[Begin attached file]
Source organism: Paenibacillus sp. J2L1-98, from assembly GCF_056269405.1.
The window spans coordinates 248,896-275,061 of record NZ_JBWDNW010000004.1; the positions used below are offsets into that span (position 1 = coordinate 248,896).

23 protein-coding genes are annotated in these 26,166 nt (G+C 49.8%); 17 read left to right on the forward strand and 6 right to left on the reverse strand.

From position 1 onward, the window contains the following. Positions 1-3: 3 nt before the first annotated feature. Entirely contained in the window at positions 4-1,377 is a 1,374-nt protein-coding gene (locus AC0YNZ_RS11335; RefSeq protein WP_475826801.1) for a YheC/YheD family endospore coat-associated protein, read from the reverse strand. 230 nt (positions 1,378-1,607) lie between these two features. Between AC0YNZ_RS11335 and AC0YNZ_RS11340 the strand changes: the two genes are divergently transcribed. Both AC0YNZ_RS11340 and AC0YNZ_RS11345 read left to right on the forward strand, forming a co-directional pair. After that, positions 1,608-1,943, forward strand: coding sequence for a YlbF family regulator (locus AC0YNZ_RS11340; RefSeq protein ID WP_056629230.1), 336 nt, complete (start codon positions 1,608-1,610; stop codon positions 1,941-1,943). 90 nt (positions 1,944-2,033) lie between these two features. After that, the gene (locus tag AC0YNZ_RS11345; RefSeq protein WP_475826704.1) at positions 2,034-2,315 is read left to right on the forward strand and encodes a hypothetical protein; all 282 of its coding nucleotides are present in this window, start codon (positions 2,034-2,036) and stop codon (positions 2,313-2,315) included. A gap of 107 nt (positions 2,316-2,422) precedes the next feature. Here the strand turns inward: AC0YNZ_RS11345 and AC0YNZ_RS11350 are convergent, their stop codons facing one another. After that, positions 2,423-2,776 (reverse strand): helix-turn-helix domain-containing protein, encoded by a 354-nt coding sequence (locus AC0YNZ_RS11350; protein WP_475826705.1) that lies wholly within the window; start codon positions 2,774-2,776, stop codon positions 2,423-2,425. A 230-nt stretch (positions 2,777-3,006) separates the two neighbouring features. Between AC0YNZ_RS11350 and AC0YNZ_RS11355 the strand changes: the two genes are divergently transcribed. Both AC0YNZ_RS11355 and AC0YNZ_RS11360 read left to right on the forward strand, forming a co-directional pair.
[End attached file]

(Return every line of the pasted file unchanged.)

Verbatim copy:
Source organism: Paenibacillus sp. J2L1-98, from assembly GCF_056269405.1.
The window spans coordinates 248,896-275,061 of record NZ_JBWDNW010000004.1; the positions used below are offsets into that span (position 1 = coordinate 248,896).

23 protein-coding genes are annotated in these 26,166 nt (G+C 49.8%); 17 read left to right on the forward strand and 6 right to left on the reverse strand.

From position 1 onward, the window contains the following. Positions 1-3: 3 nt before the first annotated feature. Entirely contained in the window at positions 4-1,377 is a 1,374-nt protein-coding gene (locus AC0YNZ_RS11335; RefSeq protein WP_475826801.1) for a YheC/YheD family endospore coat-associated protein, read from the reverse strand. 230 nt (positions 1,378-1,607) lie between these two features. Between AC0YNZ_RS11335 and AC0YNZ_RS11340 the strand changes: the two genes are divergently transcribed. Both AC0YNZ_RS11340 and AC0YNZ_RS11345 read left to right on the forward strand, forming a co-directional pair. After that, positions 1,608-1,943, forward strand: coding sequence for a YlbF family regulator (locus AC0YNZ_RS11340; RefSeq protein ID WP_056629230.1), 336 nt, complete (start codon positions 1,608-1,610; stop codon positions 1,941-1,943). 90 nt (positions 1,944-2,033) lie between these two features. After that, the gene (locus tag AC0YNZ_RS11345; RefSeq protein WP_475826704.1) at positions 2,034-2,315 is read left to right on the forward strand and encodes a hypothetical protein; all 282 of its coding nucleotides are present in this window, start codon (positions 2,034-2,036) and stop codon (positions 2,313-2,315) included. A gap of 107 nt (positions 2,316-2,422) precedes the next feature. Here the strand turns inward: AC0YNZ_RS11345 and AC0YNZ_RS11350 are convergent, their stop codons facing one another. After that, positions 2,423-2,776 (reverse strand): helix-turn-helix domain-containing protein, encoded by a 354-nt coding sequence (locus AC0YNZ_RS11350; protein WP_475826705.1) that lies wholly within the window; start codon positions 2,774-2,776, stop codon positions 2,423-2,425. A 230-nt stretch (positions 2,777-3,006) separates the two neighbouring features. Between AC0YNZ_RS11350 and AC0YNZ_RS11355 the strand changes: the two genes are divergently transcribed. Both AC0YNZ_RS11355 and AC0YNZ_RS11360 read left to right on the forward strand, forming a co-directional pair.